Originally Posted by pdurrant
The same applies to CDs. How can one ever be sure that the person selling the CD hasn't kept a copy of the CD?
And that's why Dutch government has invented the so called
home-copy-levy (if Google-translate has given me an non-understandable word: I mean a kind of tax). In the Netherlands it is (still) allowed to make a home-copy of a cd or anything like it.
It is not allowed to publish or sell that copy, nor is it allowed to decode it if it is in any way copy-protected.
Still, nobody can just plainly know if you did not make a copy, en keep using that, actually today that is allowed! You can also copy, for example, the music to your computer, and use it. You are also allowed to download music from the internet, and use it. You are obviously not allowed to upload music to the internet for publication-purposes, hence using a torrent-client for downloading puts you in a split situation.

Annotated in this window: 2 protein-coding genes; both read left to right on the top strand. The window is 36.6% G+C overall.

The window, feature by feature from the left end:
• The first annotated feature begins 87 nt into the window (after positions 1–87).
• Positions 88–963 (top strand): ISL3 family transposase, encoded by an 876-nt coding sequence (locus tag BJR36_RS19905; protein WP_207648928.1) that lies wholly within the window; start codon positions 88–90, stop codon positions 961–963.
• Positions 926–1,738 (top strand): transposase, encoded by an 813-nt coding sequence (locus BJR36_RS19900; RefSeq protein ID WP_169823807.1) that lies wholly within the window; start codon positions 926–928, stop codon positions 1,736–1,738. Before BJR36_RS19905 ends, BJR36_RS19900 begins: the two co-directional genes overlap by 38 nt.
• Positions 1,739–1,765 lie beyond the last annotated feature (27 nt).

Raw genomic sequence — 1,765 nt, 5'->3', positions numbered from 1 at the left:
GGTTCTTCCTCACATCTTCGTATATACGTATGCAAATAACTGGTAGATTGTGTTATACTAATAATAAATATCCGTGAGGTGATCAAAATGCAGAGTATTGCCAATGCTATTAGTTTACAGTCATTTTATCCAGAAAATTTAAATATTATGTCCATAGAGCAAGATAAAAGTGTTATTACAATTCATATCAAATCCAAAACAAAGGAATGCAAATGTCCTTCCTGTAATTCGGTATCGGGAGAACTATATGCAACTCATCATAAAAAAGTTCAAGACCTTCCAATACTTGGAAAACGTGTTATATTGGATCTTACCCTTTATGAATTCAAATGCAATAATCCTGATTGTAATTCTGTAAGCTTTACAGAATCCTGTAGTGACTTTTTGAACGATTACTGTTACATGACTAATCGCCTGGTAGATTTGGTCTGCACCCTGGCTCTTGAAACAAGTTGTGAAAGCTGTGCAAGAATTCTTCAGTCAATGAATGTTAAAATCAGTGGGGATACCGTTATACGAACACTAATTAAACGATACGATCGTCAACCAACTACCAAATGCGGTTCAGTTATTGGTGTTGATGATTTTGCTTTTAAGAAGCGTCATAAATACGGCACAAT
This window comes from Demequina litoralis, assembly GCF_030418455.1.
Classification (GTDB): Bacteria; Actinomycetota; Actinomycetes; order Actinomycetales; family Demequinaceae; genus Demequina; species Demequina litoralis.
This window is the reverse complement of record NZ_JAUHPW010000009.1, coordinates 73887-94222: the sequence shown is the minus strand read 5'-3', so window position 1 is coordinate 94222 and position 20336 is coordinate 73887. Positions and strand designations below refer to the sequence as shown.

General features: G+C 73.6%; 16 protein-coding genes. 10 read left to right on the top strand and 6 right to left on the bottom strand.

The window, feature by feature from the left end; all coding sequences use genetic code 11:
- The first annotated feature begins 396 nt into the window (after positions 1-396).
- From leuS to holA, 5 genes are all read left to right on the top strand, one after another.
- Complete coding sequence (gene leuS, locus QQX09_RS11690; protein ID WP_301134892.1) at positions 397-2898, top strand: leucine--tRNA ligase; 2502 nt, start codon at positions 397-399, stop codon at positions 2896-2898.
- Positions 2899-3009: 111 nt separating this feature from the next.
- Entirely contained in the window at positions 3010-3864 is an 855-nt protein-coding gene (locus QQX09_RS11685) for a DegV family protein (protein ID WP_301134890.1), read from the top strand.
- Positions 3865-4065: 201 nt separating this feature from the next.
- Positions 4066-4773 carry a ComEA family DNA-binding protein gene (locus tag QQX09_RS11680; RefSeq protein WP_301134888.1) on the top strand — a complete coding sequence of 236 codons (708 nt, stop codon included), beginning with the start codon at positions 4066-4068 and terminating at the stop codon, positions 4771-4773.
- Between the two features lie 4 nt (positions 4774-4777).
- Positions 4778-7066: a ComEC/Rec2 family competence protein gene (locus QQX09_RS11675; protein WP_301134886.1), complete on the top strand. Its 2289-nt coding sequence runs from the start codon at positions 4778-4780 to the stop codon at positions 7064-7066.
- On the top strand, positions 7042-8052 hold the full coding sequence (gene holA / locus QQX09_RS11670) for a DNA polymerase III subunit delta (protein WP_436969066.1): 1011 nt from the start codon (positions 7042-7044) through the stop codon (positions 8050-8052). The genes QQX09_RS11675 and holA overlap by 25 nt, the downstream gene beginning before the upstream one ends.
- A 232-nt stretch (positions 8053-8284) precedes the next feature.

Copy-ing of hardcopy books is also allowed for personal use, as far as I know.
Copy-ing of software is only allowed for backup-reasons. You are not allowed to use the copy if the original is not licensed to you. Downloading is not allowed.
Probably, the same is applicable for ebooks. If it's not licensed to you, you are not allowed to read it, hence it is very important how the license looks like. The prohibition of removing copy-protection applies to all examples, I think. I actually don't know about the legal status of downloading ebooks.